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Police week of action sees increase in knives removed from the streets

26 May 2022

Police week of action sees increase in knives removed from the streets: NPCC Sceptre blue

Operation Sceptre, the national police campaign to tackle knife crime, took place from Monday 16 May to Sunday 22 May 2022, has seen an increase in the amount of knives removed from our streets.

All 43 police forces in England and Wales, including the British Transport Police, took part in the seven-day crack down on knife crime which saw 1947 people arrested, of which 831 were related to knife crime offences.

A variety of other tactics were used by forces; including weapons sweeps, knife arches in public places and events and ‘honesty’ bins to remove knives off the streets. Officers seized 1074 knives, an increase of over 14% since the last Operation Sceptre week in November 2021, and 8401 were either surrendered or seized during sweeps.

As part of Operation Sceptre, the police worked closely with HM Prison Service, in a co-ordinated effort to tackle violence in prisons, with an intelligence led operation, targeting those carrying weapons and disrupting the supply of knives/bladed articles available to use. Across eight prisons, 100 cells and 131 inmates were searched in a targeted approach. Within the prisons, 29 weapons were found. Among these improvised weapons were razor blades affixed to toothbrushes and other homemade handles.   

Weapons seized during the week, included machetes, swords and hunting knives and other forms of criminality such as supplying drugs were also identified. Police also continued to work closely with Border Force to stop illegal knives entering the country and reaching our streets.

Youth engagement forms a significant part of the week, helping young people to move away from violence and involvement in gang activity. The week also focused on education and engagement with members of the public and retailers who sell knives. In total, 1917 schools were engaged with, as well as 966 local community events, talking about the dangers of knife crime to young people.

The Sceptre week saw many different areas of policing come together to join forces, ranging from response officers, to underwater search teams and neighborhood policing teams. The collaboration of different teams and forces has driven forward the effort to tackle knife crime. 

National Police Chiefs’ Council lead for knife crime, Deputy Assistant Commissioner Graham McNulty, said:

“Operation Sceptre saw a real crack down on the serious violence associated with knife crime and has delivered some outstanding results. We have seen in the last week 9,115 knives taken off our streets and made 831 knife related arrests, more than any previous Op Sceptre. This enforcement activity makes it clear that we will tackle knife crime in any form.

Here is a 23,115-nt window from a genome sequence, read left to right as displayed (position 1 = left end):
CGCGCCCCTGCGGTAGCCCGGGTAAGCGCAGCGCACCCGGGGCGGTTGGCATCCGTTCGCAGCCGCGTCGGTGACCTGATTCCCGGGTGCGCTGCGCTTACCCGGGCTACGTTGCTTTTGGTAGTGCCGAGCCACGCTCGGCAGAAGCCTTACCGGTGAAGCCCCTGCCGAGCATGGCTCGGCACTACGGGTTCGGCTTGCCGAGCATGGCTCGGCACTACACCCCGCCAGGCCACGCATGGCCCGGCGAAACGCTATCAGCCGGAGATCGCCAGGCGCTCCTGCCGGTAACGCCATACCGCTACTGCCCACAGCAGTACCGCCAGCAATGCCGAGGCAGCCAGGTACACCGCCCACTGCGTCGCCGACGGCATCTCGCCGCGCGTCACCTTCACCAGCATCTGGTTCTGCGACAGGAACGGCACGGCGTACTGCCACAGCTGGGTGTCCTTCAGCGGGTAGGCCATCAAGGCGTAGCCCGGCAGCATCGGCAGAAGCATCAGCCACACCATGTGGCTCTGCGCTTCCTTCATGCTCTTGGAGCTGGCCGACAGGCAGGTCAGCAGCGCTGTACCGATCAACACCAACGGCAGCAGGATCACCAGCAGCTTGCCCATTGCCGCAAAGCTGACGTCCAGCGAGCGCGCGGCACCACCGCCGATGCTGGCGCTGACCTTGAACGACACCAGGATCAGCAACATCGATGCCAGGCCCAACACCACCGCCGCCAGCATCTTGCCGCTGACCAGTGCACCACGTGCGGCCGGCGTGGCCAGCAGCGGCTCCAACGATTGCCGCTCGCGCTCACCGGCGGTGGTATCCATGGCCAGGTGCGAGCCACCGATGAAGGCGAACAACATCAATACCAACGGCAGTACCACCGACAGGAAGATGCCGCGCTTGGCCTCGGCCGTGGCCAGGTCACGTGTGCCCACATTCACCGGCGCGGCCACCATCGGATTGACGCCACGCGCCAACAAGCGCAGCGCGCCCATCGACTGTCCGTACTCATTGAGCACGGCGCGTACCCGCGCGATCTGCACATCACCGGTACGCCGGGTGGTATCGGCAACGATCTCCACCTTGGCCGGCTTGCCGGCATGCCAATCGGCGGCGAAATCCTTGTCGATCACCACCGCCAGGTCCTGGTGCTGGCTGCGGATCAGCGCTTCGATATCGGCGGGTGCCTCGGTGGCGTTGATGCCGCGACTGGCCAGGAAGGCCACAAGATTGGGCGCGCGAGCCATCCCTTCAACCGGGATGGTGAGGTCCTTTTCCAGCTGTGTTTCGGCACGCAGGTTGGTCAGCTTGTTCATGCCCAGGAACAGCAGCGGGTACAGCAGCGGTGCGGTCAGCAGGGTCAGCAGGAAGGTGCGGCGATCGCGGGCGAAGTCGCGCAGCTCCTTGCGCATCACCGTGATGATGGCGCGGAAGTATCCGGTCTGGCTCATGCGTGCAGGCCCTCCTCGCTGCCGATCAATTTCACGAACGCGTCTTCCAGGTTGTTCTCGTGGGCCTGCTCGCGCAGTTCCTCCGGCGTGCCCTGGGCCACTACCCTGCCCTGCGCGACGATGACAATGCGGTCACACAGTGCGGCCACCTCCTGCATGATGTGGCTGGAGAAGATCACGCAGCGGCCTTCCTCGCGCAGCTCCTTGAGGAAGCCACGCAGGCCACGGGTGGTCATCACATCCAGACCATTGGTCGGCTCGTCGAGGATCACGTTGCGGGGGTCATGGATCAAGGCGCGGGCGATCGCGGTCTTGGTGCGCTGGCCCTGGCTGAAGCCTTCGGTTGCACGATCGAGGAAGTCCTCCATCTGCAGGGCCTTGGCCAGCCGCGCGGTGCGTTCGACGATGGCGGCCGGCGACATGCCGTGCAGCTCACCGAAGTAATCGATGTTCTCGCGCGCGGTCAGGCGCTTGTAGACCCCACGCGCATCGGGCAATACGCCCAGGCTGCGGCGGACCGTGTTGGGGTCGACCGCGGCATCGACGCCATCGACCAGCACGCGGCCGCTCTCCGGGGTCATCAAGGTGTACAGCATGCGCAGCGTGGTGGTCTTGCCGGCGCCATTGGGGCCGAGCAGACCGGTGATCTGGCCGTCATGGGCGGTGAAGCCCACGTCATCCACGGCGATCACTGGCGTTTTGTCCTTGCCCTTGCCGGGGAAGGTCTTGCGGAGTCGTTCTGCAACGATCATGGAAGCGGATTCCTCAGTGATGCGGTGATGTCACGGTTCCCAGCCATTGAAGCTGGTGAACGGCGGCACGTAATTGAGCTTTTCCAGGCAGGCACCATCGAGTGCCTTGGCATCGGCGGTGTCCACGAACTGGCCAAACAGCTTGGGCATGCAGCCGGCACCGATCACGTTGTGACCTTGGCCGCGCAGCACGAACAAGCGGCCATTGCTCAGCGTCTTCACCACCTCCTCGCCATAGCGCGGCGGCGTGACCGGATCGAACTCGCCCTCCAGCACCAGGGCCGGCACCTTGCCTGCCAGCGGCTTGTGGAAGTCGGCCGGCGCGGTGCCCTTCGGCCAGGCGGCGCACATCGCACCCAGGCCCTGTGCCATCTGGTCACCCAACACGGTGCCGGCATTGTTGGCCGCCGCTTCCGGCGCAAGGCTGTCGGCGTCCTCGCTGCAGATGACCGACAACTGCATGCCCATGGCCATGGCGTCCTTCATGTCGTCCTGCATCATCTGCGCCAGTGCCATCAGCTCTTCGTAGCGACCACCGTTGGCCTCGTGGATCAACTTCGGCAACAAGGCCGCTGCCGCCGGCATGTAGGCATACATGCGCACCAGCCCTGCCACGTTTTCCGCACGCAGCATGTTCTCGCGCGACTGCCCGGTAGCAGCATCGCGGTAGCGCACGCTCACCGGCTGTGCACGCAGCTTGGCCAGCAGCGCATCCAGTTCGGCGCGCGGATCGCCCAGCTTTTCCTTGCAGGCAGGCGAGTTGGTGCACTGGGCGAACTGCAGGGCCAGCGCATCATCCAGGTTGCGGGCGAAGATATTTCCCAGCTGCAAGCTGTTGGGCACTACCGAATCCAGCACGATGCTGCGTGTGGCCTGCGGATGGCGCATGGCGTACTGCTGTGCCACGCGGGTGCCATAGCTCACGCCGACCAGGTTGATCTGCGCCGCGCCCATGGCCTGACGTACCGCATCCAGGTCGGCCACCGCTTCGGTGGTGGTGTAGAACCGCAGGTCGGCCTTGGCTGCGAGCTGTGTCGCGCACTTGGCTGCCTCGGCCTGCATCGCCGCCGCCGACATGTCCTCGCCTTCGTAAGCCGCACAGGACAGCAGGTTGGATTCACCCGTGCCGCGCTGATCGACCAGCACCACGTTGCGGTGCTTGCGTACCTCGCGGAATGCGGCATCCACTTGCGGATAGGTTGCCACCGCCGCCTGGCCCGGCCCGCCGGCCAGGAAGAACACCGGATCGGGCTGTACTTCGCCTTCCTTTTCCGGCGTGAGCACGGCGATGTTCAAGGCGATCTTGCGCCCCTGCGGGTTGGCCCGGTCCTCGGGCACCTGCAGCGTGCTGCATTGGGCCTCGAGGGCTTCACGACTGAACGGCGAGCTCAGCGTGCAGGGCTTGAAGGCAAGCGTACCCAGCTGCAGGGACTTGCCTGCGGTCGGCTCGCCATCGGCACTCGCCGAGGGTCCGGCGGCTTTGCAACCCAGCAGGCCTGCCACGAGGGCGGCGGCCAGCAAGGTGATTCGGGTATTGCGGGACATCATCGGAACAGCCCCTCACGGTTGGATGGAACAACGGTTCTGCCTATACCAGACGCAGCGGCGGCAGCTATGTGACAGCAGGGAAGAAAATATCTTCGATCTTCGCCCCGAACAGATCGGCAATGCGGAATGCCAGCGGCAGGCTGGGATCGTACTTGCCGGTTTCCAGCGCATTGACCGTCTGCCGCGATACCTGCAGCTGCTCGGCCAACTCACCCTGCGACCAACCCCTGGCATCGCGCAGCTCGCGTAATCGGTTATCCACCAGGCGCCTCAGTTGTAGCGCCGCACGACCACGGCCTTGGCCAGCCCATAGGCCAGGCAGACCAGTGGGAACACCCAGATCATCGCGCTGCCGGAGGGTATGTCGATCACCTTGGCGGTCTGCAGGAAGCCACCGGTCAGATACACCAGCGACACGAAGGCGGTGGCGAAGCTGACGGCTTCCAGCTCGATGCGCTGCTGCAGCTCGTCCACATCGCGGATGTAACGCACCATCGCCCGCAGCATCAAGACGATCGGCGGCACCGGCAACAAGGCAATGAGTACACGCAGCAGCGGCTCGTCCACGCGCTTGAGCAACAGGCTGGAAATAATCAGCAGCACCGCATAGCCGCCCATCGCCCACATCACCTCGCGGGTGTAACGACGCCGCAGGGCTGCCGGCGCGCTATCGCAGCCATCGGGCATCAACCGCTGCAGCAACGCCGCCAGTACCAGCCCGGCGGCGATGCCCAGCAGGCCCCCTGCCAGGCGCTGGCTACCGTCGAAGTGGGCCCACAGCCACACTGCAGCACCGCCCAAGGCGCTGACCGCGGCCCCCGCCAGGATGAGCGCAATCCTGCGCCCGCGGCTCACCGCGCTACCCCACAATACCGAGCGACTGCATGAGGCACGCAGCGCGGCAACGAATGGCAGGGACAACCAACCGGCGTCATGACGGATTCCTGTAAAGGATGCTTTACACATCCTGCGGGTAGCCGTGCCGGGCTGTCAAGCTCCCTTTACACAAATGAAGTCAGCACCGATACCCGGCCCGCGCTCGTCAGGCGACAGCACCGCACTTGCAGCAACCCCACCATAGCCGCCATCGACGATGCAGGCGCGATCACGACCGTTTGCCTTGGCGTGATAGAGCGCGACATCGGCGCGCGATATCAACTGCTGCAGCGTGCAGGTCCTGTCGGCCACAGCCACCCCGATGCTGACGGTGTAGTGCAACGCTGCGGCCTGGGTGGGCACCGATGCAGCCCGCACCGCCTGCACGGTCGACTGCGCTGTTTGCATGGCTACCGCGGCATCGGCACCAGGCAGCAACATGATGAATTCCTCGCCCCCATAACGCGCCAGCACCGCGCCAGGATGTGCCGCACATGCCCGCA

“We haven’t stopped there, we are working in close partnership with the Prison Service, where we have supported the service and targeted those who wish to do harm by carrying weapons within prisons. This intelligence led operation is aimed at stopping those most dangerous criminals intent on committing serious harm to prisoners and staff. The message is clear to them, we will gather evidence and seek to prosecute wherever possible, which could add a considerable sentence to their time in prison.

“Op Sceptre highlights the continuing commitment of the police working with the public in preventing young people carrying knives and this latest Sceptre week saw our engagement with schools and communities increase to higher levels than ever before. Young people must understand that carrying a knife is never the answer, nor does it offer the protection they think it does. It only puts them at greater risk.”

The Minister for Crime, Policing and Probation, Kit Malthouse, said:

“We have to work day and night to keep our kids safe. There is nothing more terrifying for a parent that the thought of them not making it home. 

“Operations like this are helping us make our streets safer each day. Every knife taken off our streets is a potential life saved, and since 2019 alone, we’ve removed 50,000 of them. 

“Reducing serious violence is our chief priority. We’re on track to deliver 20,000 additional police officers by this time next year and we’re giving them the powers they need to keep our communities safe.”

Prisons Minister, Victoria Atkins, said:

“Knife crime ruins lives and devastates communities, and I am extremely proud of those brave prison staff who put their lives on the line to protect others.

“We are clamping down on the weapons that fuel violence behind bars, as shown by our £100m investment in additional security measures ranging from X-ray body scanners to enhanced gate security.

“But our efforts aren’t just in prisons – anyone carrying blades should feel the full force of the law, which is why this Government have changed the law to make sure anyone convicted of knife crime more likely than ever to end up behind bars, and for longer.”